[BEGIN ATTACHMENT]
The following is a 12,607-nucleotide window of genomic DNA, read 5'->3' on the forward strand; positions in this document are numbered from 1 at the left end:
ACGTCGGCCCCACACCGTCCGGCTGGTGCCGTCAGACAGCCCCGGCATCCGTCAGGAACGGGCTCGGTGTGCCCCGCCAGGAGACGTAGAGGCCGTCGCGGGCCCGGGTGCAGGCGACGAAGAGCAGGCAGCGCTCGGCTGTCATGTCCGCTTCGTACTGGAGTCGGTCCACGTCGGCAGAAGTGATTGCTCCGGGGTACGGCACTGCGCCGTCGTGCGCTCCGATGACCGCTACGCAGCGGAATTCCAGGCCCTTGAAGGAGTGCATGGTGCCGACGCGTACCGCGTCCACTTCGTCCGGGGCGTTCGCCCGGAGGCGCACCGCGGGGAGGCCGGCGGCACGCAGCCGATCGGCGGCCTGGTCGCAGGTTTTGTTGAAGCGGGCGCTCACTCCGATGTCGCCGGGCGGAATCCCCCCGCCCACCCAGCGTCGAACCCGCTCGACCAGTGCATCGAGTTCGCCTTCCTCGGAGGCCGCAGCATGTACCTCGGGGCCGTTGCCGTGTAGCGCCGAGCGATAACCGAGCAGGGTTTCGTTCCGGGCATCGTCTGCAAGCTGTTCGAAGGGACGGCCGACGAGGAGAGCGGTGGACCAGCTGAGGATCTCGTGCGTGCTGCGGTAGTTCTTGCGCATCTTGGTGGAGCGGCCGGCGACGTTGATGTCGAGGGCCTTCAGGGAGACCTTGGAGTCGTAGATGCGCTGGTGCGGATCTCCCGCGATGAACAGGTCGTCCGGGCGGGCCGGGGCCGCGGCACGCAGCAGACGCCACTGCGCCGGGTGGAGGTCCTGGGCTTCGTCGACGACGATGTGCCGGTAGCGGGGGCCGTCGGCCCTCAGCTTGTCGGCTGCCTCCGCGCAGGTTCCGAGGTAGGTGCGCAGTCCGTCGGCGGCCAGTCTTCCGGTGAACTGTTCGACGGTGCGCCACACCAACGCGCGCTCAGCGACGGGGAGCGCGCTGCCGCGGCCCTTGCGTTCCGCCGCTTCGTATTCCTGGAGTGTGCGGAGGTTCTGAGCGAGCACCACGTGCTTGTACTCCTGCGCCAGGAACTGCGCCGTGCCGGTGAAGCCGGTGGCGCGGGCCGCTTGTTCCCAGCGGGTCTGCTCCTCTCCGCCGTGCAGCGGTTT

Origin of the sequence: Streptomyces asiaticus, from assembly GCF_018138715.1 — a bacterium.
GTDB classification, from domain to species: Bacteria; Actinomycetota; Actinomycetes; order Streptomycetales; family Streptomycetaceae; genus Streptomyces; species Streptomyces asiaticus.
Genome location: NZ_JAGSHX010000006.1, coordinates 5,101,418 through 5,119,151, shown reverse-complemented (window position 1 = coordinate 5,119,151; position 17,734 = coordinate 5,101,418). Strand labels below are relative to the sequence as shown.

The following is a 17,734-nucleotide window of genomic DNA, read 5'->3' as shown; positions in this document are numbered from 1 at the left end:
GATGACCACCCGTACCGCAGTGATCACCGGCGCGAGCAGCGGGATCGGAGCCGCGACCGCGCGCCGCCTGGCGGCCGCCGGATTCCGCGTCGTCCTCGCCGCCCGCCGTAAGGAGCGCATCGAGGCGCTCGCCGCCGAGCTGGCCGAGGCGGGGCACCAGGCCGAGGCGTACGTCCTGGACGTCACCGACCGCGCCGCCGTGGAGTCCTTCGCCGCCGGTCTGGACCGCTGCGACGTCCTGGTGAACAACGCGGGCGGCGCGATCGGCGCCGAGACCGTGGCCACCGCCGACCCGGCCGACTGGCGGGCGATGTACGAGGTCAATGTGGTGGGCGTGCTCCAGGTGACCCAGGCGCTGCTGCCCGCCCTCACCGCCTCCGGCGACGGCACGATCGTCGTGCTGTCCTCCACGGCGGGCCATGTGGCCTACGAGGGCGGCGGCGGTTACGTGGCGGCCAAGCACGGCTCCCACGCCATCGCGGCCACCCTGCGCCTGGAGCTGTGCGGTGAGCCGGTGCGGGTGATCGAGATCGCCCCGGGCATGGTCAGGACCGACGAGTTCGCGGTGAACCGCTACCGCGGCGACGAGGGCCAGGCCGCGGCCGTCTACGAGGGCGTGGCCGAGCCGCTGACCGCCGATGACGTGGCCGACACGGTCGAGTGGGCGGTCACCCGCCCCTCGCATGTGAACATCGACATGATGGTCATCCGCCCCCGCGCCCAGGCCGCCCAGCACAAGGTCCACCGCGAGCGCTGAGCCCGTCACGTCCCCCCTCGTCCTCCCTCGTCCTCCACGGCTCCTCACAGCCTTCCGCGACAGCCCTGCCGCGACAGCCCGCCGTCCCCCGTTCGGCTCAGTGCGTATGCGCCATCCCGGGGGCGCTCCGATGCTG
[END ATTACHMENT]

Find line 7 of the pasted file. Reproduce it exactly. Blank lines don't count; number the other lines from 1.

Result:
GATGACCACCCGTACCGCAGTGATCACCGGCGCGAGCAGCGGGATCGGAGCCGCGACCGCGCGCCGCCTGGCGGCCGCCGGATTCCGCGTCGTCCTCGCCGCCCGCCGTAAGGAGCGCATCGAGGCGCTCGCCGCCGAGCTGGCCGAGGCGGGGCACCAGGCCGAGGCGTACGTCCTGGACGTCACCGACCGCGCCGCCGTGGAGTCCTTCGCCGCCGGTCTGGACCGCTGCGACGTCCTGGTGAACAACGCGGGCGGCGCGATCGGCGCCGAGACCGTGGCCACCGCCGACCCGGCCGACTGGCGGGCGATGTACGAGGTCAATGTGGTGGGCGTGCTCCAGGTGACCCAGGCGCTGCTGCCCGCCCTCACCGCCTCCGGCGACGGCACGATCGTCGTGCTGTCCTCCACGGCGGGCCATGTGGCCTACGAGGGCGGCGGCGGTTACGTGGCGGCCAAGCACGGCTCCCACGCCATCGCGGCCACCCTGCGCCTGGAGCTGTGCGGTGAGCCGGTGCGGGTGATCGAGATCGCCCCGGGCATGGTCAGGACCGACGAGTTCGCGGTGAACCGCTACCGCGGCGACGAGGGCCAGGCCGCGGCCGTCTACGAGGGCGTGGCCGAGCCGCTGACCGCCGATGACGTGGCCGACACGGTCGAGTGGGCGGTCACCCGCCCCTCGCATGTGAACATCGACATGATGGTCATCCGCCCCCGCGCCCAGGCCGCCCAGCACAAGGTCCACCGCGAGCGCTGAGCCCGTCACGTCCCCCCTCGTCCTCCCTCGTCCTCCACGGCTCCTCACAGCCTTCCGCGACAGCCCTGCCGCGACAGCCCGCCGTCCCCCGTTCGGCTCAGTGCGTATGCGCCATCCCGGGGGCGCTCCGATGCTG